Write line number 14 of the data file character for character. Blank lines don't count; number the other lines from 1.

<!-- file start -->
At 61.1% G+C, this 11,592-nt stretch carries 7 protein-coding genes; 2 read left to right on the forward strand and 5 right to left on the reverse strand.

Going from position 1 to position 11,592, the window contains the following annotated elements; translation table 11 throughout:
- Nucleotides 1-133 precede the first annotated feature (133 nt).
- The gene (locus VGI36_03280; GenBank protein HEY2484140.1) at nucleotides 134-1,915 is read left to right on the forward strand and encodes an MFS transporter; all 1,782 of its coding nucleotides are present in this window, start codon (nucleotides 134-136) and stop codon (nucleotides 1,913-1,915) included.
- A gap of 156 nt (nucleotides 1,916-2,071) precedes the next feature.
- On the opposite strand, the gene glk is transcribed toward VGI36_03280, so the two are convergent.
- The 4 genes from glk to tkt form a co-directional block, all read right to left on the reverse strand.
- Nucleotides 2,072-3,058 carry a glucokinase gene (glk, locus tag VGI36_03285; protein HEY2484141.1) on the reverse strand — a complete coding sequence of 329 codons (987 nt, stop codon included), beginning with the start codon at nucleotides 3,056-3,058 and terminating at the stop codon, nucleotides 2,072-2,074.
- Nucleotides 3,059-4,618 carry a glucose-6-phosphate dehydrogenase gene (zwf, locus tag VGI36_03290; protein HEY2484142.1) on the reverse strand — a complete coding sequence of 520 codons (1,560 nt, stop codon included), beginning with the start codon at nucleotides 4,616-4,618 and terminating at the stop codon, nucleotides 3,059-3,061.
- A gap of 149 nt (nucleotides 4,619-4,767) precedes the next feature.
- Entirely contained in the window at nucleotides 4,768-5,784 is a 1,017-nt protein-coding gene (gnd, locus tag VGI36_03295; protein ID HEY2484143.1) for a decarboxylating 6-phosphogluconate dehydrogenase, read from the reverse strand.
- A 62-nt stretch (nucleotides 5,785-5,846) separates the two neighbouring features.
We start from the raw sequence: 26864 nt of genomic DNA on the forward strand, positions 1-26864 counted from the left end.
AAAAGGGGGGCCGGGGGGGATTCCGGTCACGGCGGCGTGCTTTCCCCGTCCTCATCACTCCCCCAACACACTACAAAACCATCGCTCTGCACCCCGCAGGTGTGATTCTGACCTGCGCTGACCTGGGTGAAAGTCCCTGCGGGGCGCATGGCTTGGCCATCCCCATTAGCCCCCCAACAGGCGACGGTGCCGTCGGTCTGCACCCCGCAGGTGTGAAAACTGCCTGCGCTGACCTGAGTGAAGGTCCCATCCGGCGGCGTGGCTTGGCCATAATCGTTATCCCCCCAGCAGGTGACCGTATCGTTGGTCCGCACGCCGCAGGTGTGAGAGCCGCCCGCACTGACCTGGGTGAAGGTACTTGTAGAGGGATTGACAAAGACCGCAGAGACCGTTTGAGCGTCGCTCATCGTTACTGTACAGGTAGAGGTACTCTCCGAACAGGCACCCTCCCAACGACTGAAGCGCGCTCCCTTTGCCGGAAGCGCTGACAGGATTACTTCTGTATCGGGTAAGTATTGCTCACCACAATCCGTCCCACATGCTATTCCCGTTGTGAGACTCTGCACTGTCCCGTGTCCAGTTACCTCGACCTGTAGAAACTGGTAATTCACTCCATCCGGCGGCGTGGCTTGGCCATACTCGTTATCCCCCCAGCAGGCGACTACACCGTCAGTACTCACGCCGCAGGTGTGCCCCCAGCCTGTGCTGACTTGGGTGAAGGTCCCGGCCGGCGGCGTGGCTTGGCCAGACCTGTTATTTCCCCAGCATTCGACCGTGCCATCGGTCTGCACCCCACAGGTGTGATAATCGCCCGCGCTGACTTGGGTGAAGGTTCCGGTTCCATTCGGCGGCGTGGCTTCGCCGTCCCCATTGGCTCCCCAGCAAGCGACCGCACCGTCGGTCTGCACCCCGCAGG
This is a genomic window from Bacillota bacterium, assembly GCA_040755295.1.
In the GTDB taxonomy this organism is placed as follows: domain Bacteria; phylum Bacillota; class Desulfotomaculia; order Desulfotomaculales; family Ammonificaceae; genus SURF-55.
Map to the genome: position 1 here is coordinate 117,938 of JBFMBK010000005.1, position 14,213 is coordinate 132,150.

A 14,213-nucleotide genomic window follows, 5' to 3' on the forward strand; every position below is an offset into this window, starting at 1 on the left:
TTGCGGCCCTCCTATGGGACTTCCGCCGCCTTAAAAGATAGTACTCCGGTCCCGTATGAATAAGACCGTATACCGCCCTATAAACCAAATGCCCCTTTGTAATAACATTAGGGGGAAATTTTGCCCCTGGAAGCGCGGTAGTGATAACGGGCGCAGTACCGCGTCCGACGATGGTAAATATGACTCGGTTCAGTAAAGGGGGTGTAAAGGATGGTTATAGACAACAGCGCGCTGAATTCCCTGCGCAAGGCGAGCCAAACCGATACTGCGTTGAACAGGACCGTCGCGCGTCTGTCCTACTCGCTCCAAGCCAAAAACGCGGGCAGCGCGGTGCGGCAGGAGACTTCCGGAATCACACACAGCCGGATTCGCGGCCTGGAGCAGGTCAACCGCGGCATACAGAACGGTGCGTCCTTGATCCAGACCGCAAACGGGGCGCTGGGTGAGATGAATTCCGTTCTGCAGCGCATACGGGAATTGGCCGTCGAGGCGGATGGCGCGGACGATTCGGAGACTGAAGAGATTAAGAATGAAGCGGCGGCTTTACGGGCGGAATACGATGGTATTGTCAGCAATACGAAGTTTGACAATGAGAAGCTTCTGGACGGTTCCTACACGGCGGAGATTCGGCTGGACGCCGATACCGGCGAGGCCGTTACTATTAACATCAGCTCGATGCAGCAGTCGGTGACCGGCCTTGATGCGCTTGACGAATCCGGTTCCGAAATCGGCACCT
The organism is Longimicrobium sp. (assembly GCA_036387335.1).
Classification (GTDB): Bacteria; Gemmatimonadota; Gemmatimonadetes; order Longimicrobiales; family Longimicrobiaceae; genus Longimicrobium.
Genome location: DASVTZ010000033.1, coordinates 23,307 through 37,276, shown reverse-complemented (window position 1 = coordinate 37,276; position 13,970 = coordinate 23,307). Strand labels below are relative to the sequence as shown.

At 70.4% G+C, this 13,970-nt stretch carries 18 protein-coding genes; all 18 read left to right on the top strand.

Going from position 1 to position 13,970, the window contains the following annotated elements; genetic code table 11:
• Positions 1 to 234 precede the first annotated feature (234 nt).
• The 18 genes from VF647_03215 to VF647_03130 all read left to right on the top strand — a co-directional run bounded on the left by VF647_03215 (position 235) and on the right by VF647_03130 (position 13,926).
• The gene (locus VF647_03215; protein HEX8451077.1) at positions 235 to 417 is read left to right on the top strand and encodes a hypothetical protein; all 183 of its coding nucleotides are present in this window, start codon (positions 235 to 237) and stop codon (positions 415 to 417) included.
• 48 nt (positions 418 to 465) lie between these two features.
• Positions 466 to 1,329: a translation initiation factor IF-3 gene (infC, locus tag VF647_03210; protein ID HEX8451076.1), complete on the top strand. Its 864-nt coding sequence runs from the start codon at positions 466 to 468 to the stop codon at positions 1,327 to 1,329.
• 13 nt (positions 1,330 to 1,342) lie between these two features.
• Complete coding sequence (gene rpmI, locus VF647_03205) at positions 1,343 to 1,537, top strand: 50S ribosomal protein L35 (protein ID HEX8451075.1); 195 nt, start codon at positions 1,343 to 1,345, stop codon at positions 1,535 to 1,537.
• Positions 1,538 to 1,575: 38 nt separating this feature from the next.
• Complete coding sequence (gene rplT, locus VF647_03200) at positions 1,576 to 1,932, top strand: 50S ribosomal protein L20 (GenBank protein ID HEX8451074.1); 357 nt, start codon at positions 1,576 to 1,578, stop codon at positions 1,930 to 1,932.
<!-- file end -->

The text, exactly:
AAAAGGGGGGCCGGGGGGGATTCCGGTCACGGCGGCGTGCTTTCCCCGTCCTCATCACTCCCCCAACACACTACAAAACCATCGCTCTGCACCCCGCAGGTGTGATTCTGACCTGCGCTGACCTGGGTGAAAGTCCCTGCGGGGCGCATGGCTTGGCCATCCCCATTAGCCCCCCAACAGGCGACGGTGCCGTCGGTCTGCACCCCGCAGGTGTGAAAACTGCCTGCGCTGACCTGAGTGAAGGTCCCATCCGGCGGCGTGGCTTGGCCATAATCGTTATCCCCCCAGCAGGTGACCGTATCGTTGGTCCGCACGCCGCAGGTGTGAGAGCCGCCCGCACTGACCTGGGTGAAGGTACTTGTAGAGGGATTGACAAAGACCGCAGAGACCGTTTGAGCGTCGCTCATCGTTACTGTACAGGTAGAGGTACTCTCCGAACAGGCACCCTCCCAACGACTGAAGCGCGCTCCCTTTGCCGGAAGCGCTGACAGGATTACTTCTGTATCGGGTAAGTATTGCTCACCACAATCCGTCCCACATGCTATTCCCGTTGTGAGACTCTGCACTGTCCCGTGTCCAGTTACCTCGACCTGTAGAAACTGGTAATTCACTCCATCCGGCGGCGTGGCTTGGCCATACTCGTTATCCCCCCAGCAGGCGACTACACCGTCAGTACTCACGCCGCAGGTGTGCCCCCAGCCTGTGCTGACTTGGGTGAAGGTCCCGGCCGGCGGCGTGGCTTGGCCAGACCTGTTATTTCCCCAGCATTCGACCGTGCCATCGGTCTGCACCCCACAGGTGTGATAATCGCCCGCGCTGACTTGGGTGAAGGTTCCGGTTCCATTCGGCGGCGTGGCTTCGCCGTCCCCATTGGCTCCCCAGCAAGCGACCGCACCGTCGGTCTGCACCCCGCAGG